Activities: Final day of meditation, plus bonus guided meditation.
Feelings: Control over my life in a very Erin Brockovich meets Oscar the Grouch kind of way.
Thoughts: It’s the end of week one! I think I might be generally a little less stressed than I was a week ago, but it’s hard to say. Stress is a less conscious feeling than panicking or wanting to strangle someone, so it’s hard to measure. I feel like I’m taking things slower, even when there’s more to do than usual. For example, my morning started with an urgent phone call saying the the world would absolutely definitely cave in on itself if I didn’t show up to work four hours early. I was understandably agitated at losing a whole lot of time I’d planned to spend playing Temple Run in my pyjamas, but I still took the time to try one last morning meditation. It was shallow and impatient but I was proud that I had the discipline to sit still for ten minutes in the face of work disaster.
Towards the end of the day I decided to take control of the situation at work. I had been wrong-footed with the time shift and I had to shuffle things around. My normal response to such a situation is to just say yes to everything and complain about it later while other people say “Karin, you’re so hard working and unappreciated.” But I thought this time I’d put my foot down and get some of my time back. By ‘put my foot down’ I mean I politely asked if I could go home early as the damage had been contained. (I may be moonlighting as a nuclear engineer.) They weren’t keen and tried to haggle me out of it but I stuck to my guns and got my wish. By ‘stuck to my guns’ I mean I said it way preferable for me to leave but I could stay if they really wanted.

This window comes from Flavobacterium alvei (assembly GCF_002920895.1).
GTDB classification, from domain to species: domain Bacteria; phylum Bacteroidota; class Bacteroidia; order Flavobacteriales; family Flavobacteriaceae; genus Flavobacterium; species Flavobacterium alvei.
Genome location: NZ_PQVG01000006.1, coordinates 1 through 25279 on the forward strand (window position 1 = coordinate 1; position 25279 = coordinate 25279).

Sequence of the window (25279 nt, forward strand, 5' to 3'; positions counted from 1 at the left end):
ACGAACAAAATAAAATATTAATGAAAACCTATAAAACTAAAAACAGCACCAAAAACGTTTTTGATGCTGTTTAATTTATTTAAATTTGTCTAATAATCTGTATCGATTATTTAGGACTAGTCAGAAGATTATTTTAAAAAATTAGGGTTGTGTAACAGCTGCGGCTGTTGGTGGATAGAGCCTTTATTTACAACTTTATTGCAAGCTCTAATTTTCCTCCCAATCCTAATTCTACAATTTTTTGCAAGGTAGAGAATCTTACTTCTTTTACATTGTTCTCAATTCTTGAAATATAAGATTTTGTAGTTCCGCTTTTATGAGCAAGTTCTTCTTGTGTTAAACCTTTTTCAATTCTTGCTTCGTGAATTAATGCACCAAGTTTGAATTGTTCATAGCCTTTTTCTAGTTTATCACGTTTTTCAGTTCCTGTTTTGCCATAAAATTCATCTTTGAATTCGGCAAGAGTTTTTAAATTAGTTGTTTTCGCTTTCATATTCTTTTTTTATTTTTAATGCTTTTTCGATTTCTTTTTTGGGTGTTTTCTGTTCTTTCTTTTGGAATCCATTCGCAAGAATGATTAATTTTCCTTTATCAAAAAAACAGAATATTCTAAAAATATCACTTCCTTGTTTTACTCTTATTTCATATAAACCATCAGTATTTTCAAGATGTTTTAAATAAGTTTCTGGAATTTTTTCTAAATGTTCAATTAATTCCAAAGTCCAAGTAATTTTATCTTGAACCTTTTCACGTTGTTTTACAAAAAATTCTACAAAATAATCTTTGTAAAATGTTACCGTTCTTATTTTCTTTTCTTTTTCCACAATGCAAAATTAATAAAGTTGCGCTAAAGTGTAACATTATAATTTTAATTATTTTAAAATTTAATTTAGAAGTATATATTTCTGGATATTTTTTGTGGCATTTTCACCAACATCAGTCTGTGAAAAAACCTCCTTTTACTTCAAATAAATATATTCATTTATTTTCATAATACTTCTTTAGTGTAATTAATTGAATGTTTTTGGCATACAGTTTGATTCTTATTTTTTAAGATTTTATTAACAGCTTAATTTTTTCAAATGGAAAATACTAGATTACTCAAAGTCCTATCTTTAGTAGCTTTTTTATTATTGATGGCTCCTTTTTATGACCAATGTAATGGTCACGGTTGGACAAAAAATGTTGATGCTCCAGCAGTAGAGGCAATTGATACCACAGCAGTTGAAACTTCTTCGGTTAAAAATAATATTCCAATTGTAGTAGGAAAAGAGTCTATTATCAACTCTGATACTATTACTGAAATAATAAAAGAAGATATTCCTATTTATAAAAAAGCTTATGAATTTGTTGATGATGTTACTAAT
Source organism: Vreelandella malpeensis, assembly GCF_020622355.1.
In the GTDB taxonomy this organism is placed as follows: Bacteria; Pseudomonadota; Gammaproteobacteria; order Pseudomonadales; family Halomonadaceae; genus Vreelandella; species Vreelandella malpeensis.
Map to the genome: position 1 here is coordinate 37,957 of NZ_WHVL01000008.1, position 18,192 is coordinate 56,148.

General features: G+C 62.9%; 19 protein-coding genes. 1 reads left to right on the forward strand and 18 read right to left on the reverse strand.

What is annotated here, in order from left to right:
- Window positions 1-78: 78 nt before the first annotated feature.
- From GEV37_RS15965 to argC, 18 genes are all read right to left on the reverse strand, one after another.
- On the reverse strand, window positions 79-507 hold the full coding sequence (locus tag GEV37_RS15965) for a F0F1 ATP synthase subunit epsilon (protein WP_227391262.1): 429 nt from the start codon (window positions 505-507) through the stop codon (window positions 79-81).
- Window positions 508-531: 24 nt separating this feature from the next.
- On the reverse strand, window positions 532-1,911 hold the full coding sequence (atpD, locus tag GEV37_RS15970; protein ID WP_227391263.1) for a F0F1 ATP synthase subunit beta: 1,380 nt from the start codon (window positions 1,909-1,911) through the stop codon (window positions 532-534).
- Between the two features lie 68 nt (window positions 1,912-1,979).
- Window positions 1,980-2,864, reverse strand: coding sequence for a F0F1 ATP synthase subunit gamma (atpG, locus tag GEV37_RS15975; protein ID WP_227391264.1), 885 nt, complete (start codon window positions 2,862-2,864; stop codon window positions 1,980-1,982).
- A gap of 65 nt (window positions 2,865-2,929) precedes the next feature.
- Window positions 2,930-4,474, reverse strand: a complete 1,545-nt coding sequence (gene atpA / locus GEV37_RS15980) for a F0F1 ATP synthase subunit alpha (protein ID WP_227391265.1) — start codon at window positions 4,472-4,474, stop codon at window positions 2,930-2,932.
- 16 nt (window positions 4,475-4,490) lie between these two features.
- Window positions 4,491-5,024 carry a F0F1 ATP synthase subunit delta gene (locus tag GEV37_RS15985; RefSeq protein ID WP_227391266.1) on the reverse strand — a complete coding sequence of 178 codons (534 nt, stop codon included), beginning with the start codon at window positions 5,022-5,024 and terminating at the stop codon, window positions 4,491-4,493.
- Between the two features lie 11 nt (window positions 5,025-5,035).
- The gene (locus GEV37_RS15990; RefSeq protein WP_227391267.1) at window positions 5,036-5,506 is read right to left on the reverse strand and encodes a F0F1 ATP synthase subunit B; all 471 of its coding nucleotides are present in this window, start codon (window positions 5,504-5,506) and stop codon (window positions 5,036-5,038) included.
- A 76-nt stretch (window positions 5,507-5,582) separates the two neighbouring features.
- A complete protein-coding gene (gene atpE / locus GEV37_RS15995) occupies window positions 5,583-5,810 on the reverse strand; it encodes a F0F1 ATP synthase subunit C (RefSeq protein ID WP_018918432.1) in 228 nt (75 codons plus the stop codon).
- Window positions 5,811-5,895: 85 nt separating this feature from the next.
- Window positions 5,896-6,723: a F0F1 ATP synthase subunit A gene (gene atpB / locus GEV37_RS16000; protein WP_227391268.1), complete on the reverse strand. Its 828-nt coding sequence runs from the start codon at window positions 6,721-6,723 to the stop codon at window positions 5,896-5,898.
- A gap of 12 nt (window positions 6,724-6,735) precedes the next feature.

All spinelessness aside, I was very glad to have the afternoon free. I did have some errands to run but I was glad to have asked for time to do them instead of trying to be everywhere at once for other people and cramming my own stuff into the cracks. If nothing else, so far Calm Month has taught me that the hardest and best thing to do for stress is make time. Time doesn’t just spring out of nowhere and it’s easy to pile deadlines onto your plate without stopping to think about whether that much stuff can actually get done in those hours by one person who still has to fit eating and sleeping in. I always end up doubling up: eating during work time, working during break time, napping at the desk. But even though meditation is really hard and presently unrewarding for me, it’s nice to make some time where I don’t have to do anything but exist.
I tried to spice things up with a bit of guided meditation. That’s where you put on a tape and lie down and then a bunch of chimes start playing and a guy’s voice very matter-of-factly tells you that you’re skipping gaily through a field of wildflowers. It was working pretty well, I must’ve been at it for a full 15 minutes. I was imagining the beautiful fields and the soft forest floors and the prancing deer and I felt totally relaxed. But, predictably, my last day of meditation ended the way all things end – silence, blackness and snorting into consciousness in a puddle of drool.
Here’s what I thought I looked like while listening to the guided meditation tape:
Here’s what I actually looked like.